Recall a partition is given by a sequence of weakly decreasing, positive integers . A plane partition, on the other hand, is given by a Young tableau like object where each row and each column is weakly decreasing, with repeated values allowed. In other words, is a plane partition if and . Since we are thinking of as a subset of an infinite 2-dimensional array, where empty space stands for , it has the shape of a Ferrers diagram. As an example, let

Then , the shape of , denoted is , ie., the row lengths vector. It has a total of 18 parts, with 8 columns and 3 rows. The trace . One can think of it as the tiling of hexagons, or boxes in a room by the following result. A key reference is the shape of a typical boxed plane partition by Cohn, Larsen, and Propp. Viewing it as tiling of hexagons, the arctic circle phenomenon emerges.

Equivalently, one considers an order ideal , which means if , then as well for any . corresponds with plane partitions in the following way:

Now let be the set of with at most rows and columns. Thus is the collection of ordinary partitions with at most c parts, and trace of is just the biggest part (or the total number of parts?).

Fact: , true by inspection: pick term from each factor on the right hand side expanded out geometrically; the q exponent keeps track of the total number of parts, and the x exponent the sum of the parts.

As a generalization, we have the main theorem of today:

Theorem 1

Corollary 2Set , and let , then

*Proof:* by fooling with RSK algorithm, but only towards the end.

- Given partitions into distinct parts with the same total number of parts , build a new partition as follows. Shift the ith rows of and by dots to the right, so that a 45 degree diagonal emerges on the left most edge of each diagram. Call the new oblique diagrams and . Next reflect across that diagonal and glue it to along that diagonal:
This gives a new partition of size . For instance as above.

- A reverse SSYT(rSSYT) has weakly decreasing rows and strictly decreasing columns (instead of increasing as for SSYT). Given both rSSYT of the same shape, we create a plane partition by doing step 1 as follows: the rth columns of and are partitions of distinct parts and the same number of parts. So performing the diagonal gluing, we get a new partition. Write its row size down the rth column of the plane partition . Since have the same shape, their columns match up. So this procedure is certainly well-defined.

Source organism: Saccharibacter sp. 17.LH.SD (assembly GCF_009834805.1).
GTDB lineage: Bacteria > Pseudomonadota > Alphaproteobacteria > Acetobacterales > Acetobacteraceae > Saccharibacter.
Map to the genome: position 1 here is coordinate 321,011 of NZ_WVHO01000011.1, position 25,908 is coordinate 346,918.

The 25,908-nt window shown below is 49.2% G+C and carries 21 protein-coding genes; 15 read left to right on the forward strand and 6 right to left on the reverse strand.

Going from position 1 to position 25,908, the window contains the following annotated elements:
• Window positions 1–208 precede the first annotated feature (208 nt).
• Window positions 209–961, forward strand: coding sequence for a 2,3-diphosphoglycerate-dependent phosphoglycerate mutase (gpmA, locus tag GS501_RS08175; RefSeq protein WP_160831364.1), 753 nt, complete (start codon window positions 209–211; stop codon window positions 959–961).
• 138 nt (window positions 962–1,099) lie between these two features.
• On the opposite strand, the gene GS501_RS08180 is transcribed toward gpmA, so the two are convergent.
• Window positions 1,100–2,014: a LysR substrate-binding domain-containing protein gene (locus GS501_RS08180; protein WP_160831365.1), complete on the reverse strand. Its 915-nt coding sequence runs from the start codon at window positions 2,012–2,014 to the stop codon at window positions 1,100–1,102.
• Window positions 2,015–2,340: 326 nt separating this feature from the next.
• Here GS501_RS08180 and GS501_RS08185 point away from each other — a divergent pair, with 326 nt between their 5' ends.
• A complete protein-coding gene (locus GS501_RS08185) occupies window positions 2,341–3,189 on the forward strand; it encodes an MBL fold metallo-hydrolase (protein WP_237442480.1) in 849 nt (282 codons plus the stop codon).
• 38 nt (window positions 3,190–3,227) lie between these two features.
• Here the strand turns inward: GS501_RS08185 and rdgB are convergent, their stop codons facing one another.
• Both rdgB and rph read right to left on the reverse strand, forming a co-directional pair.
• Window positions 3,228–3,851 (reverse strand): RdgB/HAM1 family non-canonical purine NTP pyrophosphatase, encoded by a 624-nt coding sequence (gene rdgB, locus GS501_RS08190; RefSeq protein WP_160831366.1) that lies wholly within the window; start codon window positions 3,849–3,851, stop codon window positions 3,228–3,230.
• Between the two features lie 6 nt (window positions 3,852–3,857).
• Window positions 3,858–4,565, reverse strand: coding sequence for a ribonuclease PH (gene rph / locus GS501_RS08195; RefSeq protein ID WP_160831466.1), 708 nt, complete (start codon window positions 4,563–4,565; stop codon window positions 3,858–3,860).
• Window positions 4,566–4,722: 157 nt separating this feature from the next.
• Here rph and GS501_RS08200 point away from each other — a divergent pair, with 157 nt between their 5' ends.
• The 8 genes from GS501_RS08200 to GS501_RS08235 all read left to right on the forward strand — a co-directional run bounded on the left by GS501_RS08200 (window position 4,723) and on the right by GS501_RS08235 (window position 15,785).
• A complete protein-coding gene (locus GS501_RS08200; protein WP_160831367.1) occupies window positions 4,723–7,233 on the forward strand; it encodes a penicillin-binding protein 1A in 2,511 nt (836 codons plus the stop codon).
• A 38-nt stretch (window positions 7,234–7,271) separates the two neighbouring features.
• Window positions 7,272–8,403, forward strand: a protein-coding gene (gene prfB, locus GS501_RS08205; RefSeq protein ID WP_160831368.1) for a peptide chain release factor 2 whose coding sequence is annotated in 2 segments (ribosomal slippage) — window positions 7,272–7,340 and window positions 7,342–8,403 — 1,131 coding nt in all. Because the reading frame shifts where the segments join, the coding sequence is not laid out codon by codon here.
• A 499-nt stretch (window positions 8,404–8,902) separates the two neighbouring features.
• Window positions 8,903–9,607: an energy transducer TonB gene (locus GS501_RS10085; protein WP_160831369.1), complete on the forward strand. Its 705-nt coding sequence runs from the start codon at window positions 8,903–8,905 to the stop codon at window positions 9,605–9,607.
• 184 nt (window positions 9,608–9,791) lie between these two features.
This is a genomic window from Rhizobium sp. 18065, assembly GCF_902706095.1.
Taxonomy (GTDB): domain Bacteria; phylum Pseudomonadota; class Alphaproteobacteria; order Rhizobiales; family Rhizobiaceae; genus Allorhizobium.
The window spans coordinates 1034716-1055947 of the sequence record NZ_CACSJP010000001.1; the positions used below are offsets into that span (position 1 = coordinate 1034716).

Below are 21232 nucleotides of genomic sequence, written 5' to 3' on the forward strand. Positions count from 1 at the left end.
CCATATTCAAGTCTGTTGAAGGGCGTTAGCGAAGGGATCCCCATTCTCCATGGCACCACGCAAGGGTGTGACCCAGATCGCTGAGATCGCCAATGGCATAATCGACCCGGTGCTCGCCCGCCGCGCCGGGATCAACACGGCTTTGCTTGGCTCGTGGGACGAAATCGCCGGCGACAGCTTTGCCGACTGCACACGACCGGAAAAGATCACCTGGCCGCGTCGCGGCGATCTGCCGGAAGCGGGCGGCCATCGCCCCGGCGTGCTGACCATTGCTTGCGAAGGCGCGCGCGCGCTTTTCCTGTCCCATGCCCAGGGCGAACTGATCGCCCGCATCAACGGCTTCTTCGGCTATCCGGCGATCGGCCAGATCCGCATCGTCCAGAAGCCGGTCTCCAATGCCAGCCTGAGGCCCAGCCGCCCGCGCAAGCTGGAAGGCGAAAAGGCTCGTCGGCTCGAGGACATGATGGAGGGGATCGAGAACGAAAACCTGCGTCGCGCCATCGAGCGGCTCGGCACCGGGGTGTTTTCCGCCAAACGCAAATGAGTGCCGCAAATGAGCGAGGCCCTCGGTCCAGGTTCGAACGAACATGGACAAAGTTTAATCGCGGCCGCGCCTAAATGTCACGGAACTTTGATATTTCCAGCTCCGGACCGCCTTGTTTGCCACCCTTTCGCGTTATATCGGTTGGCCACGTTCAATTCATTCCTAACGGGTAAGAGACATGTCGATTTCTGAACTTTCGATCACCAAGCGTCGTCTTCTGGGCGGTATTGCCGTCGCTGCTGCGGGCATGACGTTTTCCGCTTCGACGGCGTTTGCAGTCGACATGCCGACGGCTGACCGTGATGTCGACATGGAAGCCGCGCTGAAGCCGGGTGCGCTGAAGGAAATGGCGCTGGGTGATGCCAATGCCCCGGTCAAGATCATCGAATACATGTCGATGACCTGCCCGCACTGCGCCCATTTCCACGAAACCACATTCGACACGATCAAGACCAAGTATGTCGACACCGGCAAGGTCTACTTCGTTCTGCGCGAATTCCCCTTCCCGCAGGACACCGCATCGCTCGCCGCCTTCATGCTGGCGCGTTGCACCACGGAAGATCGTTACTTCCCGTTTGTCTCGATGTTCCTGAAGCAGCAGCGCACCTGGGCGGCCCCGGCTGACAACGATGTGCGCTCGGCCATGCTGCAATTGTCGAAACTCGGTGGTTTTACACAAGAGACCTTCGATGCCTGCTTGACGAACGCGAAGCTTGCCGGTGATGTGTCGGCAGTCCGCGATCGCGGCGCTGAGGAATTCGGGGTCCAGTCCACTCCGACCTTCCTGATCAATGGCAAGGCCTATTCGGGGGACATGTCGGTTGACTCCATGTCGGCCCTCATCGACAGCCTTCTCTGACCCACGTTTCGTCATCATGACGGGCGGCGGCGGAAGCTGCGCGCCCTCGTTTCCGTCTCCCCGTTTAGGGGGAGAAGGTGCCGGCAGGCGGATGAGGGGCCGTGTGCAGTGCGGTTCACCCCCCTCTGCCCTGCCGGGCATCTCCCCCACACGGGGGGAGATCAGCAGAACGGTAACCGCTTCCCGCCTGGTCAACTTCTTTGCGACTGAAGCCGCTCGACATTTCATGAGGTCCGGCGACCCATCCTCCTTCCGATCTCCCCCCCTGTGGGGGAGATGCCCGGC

- Now define from by taking transpose of each row (why this is needed is not clear to me). A fact not proven is that is a bijection between pairs of rSSYTs of the same shape and plane partitions. Obviously
Also . The number of rows in is the maximum among all entries of , and number of columns of is the maximum entry in .

- Finally we get to RSK: RSK for tables. Recall given a two-way infinite array (table), we can write down a 2-line array by recording from left to right top to bottom the coordinates of the nonzero entries for a number of times equal to the entry in that table (so 0 is in fact a special case). Then we perform RSK on that 2-line array to obtain two SSYTs (so consists of numbers in the top row, and consists of numbers in the bottom row). To get two rSSYTs and instead, we reverse the inequality signs in the RSK procedure (so it seeks longest decreasing subsequence etc instead of increasing).
This procedure gives a bijection between -valued tables and pairs of rSSYT’s in . Note that and . Also . So together with the previous bijection with plane partitions, we get

An additional fact: fix , , let be the number of plane partitions that fit into an box, then

Theorem 3(MacMahon)

If we impose certain symmetry requirement for the plane partition, the counting problem becomes more interesting (see J. Stembridge, Adv. Math 1995). Think of as an order ideal in . Then acts on it by permutation coordinates. In fact is the full symmetry group of order ideals, with the additional 2-fold symmetry given by taking complement over the smallest box containing the ideal. Nice formulae come out of enumeration of invariant plane partitions under various subgroups of .

Hi,

Macmahon had given a formula for perfect partitions of any integer ‘n’. Can you exemplify that for me.

It said, every integer can be written in the form of:

n = (p1^a1) * (p2^a2) * ……. * (pm^am) – 1

then perfect_partitions(n) = compositions of a1*a2*…..*an

for n = 95, i get answer as 16 but correct answer is 112. If you can explain

Thanks

In my previous post, p1, p2, p3, ….., pn all are distinct primes

Hi Abhay,

I am afraid I don’t know much about perfect partitions. Could you motivate the definition a bit more?